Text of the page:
The fourth time turned out very much not to be the charm. Bolivian president Evo Morales abruptly resigned last night after widespread allegations of election fraud in winning a fourth term in office, following days of growing street protests. The military and the police refused to attack the crowds, leaving Morales with little choice but to get out:
Decrying what he called a “coup,” Evo Morales resigned as president of Bolivia amid an increasingly violent uprising that reached a tipping point Sunday when the military pulled its support. Morales’s stunning fall after nearly 14 years in office came hours after the Organization of American States said it had found “clear manipulation” of the vote last month in which the elder statesman of the Latin American left claimed victory.
The dizzying pace of developments Sunday made an ignominious ending for the region’s longest-serving leader. Bolivia’s first indigenous president won credit for fighting poverty and transforming cities with state investment even as criticism of his authoritarian tendencies rose. Ultimately, the 60-year-old socialist who once commanded landslide victories at the polls found himself isolated: The heads of the armed forces and national police both called on Morales to step down on Sunday, and the country’s main labor union asked him to resign if that’s what it took to save a nation rapidly plunging into mob rule.
In other words, Bolivia’s armed forces had no intention of turning their country into a second Venezuela. Morales’ exit happened so fast after the OAS report that it wasn’t immediately clear who would take over. It won’t be his vice president, Álvaro García Linera, who also stepped down. New elections will have to be called in 90 days, according to the Bolivian constitution, but the gap will likely create a de facto military governance in order to keep order.
Morales has no one to blame but himself, the New York Times pointed out. He wasn’t supposed to be eligible for a fourth term but ran anyway, and then manipulated the voting results to cling to power:
Mr. Morales’s reluctance to give up power — first bending the country’s laws to stand for a fourth election, then insisting that he won despite widespread concerns about fraud — left him besieged by protests, abandoned by allies and unable to count on the police and the armed forces, which sided with the protesters and demanded he resign.
As the country slipped into deeper turmoil over the weekend, protesters voiced their fear of Bolivia’s trajectory under Mr. Morales.
“This is not Cuba. This is not Venezuela!” they chanted in La Paz, Bolivia’s main city, over the weekend. “This is Bolivia, and Bolivia will be respected.”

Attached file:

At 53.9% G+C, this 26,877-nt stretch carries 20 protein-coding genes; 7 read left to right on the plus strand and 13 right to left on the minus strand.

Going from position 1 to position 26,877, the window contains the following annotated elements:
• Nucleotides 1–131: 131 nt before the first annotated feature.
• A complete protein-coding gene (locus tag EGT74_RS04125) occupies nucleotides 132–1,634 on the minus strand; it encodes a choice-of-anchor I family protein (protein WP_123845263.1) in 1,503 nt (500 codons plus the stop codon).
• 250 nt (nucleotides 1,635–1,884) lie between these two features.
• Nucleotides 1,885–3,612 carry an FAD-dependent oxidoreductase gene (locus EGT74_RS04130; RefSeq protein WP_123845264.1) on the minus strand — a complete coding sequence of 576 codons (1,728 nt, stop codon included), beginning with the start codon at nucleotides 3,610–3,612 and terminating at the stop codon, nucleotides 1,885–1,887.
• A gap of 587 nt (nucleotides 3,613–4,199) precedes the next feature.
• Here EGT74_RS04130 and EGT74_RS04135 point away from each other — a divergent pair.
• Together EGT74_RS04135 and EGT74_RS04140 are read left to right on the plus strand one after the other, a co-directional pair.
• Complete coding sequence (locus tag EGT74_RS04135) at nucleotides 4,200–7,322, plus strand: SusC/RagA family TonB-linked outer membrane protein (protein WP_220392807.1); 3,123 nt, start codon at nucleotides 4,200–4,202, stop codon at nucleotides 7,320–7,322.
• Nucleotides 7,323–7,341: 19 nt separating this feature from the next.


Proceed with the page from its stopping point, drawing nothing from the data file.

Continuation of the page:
Morales has called this a “coup” and is trying to gin up a “resistance” to it. He seems to be succeeding in America, where some of the same people who claimed Donald Trump’s 2016 election win was illegitimate are suddenly totes cool with breaking the law and manipulating vote results, as long as it benefits a socialist. For instance, here’s Ilhan Omar:
There's a word for the President of a country being pushed out by the military. It’s called a coup.
We must unequivocally oppose political violence in Bolivia. Bolivians deserve free and fair elections.
— Ilhan Omar (@IlhanMN) November 11, 2019
Well, yeah, which is what Morales didn’t provide them. Bolivians seem pretty clear on that point, as does the OAS. The fraudulent election was rejected by the voters, who made it clear that they didn’t want to become another Venezuela or Cuba. They want free and fair elections, as well as constitutional rule. Morales didn’t provide either.
Green Party presidential candidate Jill Stein, who initiated a series of pointless and futile recounts after the 2016 election, called it a right-wing coup:
Color me surprised if there’s anything terribly “right-wing” that emerges in Morales’ wake. Carlos Mesa, Morales’ opponent in the fraudulent election, ran on the Revolutionary Left Front ticket, for instance, although he’s to the right of Morales. To the right of Morales encompasses a lot of territory, however, and it was getting bigger by the day. Socialism remains very popular in South America, even as the masks continue to slip on the movement’s leaders and their ambitions for perpetual power. For instance, Nicolas Maduro’s main opponent in Venezuela, Juan Guaidó, is also a socialist, just less extreme than the Chavistas. In both cases, the policies that emerge are likely to be somewhat to the right of Stein’s Green Party but still to the left of Democrats here in the US.
Still, this does send a warning signal to other leftists in the region. No one really wants to be the next Cuba or Venezuela, nor do they want to sit quietly and watch the next Castro regime rise up either. We say in the US that elections have consequences, but in this case Morales touched off more consequences than he bargained for.